One of the biggest complaints about ceramic coatings when they first became popular was their appearance and feel compared to a wax or sealant. Waxes are known for feeling extremely slick while offering high levels of gloss and crisp, deep reflections. Some coatings just didn’t measure up in this department and featured a rather dull, synthetic look and were grabby feeling.
One of the things that made me decide Gtechniq’s coatings had the best chance of convincing me to make the switch was their look and feel. Many people were raving about it online and I could tell even in some of the pictures I saw that they didn’t look like typical coatings.
Now having tried them myself, I can say that they absolutely live up to the hype. Is the look and feel as good as a high quality carnauba wax? Not quite. But it’s certainly nothing worth complaining about.
Especially after a proper paint correction, the paint looks absolutely gorgeous with deep, wet reflections – even years after application. The average person wouldn’t be able to tell the difference between the appearance of this and wax.
Longevity and real-world performance
Let’s take a moment to talk about the things ceramic coatings excel at, at least according to their marketing. The biggest thing we’re sold on is protection. Next up is scratch resistance. We’re also told that the vehicle will be easier to clean, possibly needing less attention. We are promised dramatic water beading. Another big claim is that we’ll never have to wax our car again.
Is any of this actually true? I’m going to break each one of these characteristics down and share my real-world experience after 2.5 years of living with Crystal Serum Light and Exo V3.
Protection against chemicals and other contaminants
This played a big role in convincing me to coat my 4runner since I knew I’d be neglecting and abusing it. It sits outside and is often left dirty for a long period of time. I was hoping for some peace of mind knowing that any contaminants left on the paint wouldn’t be eating right into it over time. So did the Gtechniq duo do their job?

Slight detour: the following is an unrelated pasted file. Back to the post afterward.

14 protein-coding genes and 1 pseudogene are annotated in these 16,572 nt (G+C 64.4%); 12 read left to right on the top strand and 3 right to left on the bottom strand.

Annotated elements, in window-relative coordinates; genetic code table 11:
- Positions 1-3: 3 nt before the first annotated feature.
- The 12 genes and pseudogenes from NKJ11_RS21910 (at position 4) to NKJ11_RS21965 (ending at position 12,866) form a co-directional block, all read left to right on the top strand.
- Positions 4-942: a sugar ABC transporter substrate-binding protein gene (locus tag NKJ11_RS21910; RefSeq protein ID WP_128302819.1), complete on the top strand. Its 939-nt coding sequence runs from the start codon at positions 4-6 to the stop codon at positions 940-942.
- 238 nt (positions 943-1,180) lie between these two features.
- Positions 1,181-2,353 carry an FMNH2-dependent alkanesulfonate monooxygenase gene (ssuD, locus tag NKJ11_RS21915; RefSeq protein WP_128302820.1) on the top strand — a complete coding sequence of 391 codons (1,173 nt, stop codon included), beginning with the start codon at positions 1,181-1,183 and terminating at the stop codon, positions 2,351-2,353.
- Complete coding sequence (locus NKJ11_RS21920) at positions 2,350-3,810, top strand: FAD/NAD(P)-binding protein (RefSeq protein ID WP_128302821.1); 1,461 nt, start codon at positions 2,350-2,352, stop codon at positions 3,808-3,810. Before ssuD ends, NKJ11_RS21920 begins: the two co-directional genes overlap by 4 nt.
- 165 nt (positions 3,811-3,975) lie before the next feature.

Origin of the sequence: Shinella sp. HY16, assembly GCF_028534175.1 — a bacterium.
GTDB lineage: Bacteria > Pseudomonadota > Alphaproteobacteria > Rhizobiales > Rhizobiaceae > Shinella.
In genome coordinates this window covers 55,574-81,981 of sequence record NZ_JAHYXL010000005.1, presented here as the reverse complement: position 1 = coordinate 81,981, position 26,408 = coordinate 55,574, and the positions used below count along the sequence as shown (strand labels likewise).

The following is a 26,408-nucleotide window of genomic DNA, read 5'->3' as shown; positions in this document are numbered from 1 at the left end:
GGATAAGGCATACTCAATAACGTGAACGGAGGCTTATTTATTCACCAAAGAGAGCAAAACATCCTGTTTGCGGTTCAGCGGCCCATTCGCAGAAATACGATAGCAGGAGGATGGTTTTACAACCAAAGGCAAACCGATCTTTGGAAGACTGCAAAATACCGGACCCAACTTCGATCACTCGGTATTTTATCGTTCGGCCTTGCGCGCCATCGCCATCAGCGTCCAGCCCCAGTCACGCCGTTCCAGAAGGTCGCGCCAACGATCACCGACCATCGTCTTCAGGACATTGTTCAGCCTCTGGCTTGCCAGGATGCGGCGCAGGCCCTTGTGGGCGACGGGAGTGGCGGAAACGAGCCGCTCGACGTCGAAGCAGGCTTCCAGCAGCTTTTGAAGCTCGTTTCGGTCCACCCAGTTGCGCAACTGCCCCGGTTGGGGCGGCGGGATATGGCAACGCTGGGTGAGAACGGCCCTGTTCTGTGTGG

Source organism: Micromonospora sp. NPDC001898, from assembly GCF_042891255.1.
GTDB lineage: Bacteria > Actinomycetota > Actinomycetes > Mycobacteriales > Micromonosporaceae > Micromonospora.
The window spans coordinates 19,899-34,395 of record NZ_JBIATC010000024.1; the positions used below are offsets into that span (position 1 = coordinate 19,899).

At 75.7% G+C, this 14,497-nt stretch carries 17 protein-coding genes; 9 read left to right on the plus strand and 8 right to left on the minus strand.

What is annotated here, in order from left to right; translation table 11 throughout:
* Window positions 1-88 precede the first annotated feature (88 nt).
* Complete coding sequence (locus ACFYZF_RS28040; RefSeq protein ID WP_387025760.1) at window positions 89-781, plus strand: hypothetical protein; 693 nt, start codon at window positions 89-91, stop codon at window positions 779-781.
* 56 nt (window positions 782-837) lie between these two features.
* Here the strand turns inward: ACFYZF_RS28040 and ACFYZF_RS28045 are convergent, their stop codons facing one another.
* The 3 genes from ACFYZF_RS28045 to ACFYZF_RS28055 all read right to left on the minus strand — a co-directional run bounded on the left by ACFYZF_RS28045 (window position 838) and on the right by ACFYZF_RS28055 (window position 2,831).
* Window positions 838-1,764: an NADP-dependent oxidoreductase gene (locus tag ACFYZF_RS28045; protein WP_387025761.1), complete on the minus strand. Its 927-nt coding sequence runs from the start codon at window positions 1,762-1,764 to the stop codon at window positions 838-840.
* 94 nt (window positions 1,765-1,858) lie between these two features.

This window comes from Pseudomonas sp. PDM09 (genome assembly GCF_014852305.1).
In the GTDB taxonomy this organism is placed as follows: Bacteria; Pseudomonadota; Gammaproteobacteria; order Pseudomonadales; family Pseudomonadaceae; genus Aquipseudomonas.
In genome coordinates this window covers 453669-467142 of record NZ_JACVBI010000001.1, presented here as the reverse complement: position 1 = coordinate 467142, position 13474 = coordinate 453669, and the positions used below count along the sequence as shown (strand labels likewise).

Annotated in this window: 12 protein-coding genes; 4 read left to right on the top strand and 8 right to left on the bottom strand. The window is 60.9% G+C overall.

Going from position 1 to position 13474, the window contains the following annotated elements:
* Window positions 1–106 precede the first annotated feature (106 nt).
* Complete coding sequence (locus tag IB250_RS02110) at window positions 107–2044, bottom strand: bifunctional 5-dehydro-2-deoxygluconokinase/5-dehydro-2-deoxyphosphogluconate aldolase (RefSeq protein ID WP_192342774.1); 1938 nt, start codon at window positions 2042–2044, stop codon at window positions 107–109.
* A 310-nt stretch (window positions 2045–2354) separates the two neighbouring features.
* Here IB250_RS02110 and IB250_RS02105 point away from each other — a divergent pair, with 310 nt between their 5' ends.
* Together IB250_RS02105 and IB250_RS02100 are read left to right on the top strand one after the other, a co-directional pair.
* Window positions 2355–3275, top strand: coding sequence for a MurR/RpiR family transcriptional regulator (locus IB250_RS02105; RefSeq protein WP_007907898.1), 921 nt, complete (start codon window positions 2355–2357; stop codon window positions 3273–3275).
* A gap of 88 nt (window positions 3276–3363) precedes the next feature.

Yes and no. I didn’t have any cases where bird droppings or bugs were able to etch into the clear coat. In comparison, I’ve had exactly that happen with my old Grand Cherokee which was treated the same but wore a traditional polymer paint sealant. This is a noticeable advantage.
One thing I must admit though is that I found I was much more likely to remove any contaminants ASAP without giving them too much time to sit on the surface. Being concerned with protecting the coating has been in the back of my mind this entire time. I’ve been a bit paranoid about protecting my protection, as silly as that sounds.
Keep in mind that I applied these coatings myself so my only cost was the price of the materials. I would imagine if you paid someone hundreds of dollars to coat your vehicle, this feeling would be amplified a lot more.
On the subject of chemical resistance, I have to talk about Exo V3 and its durability (or lack thereof). This has been my biggest disappointment when testing these coatings.
My 4runner gets dirty, whether it’s road salt built up in the winter or dirt and mud in the summer. So occasionally, I would pre-spray it down with a mild all purpose cleaner (diluted no stronger than 10:1) to help break down the dirt and grime before scrubbing it with a mitt.
If your vehicle is coated with Exo V3, do not do this! After less than a handful of washes, the strong cleaner all but stripped off the topcoat, leaving the Crystal Serum Light to fend for itself alone. Water beading was non-existant from that point on. Washing it after this was like washing an unwaxed car – the water just pooled on top with zero beading.
This happened within the first year of the coating’s life. It’s good to know that Crystal Serum Light stood its ground and wasn’t phased by the stronger cleaner at all. It’s still going strong to this day. Exo V3 however, just can’t handle that type of aggression and might even need to be reapplied over the coating’s lifespan.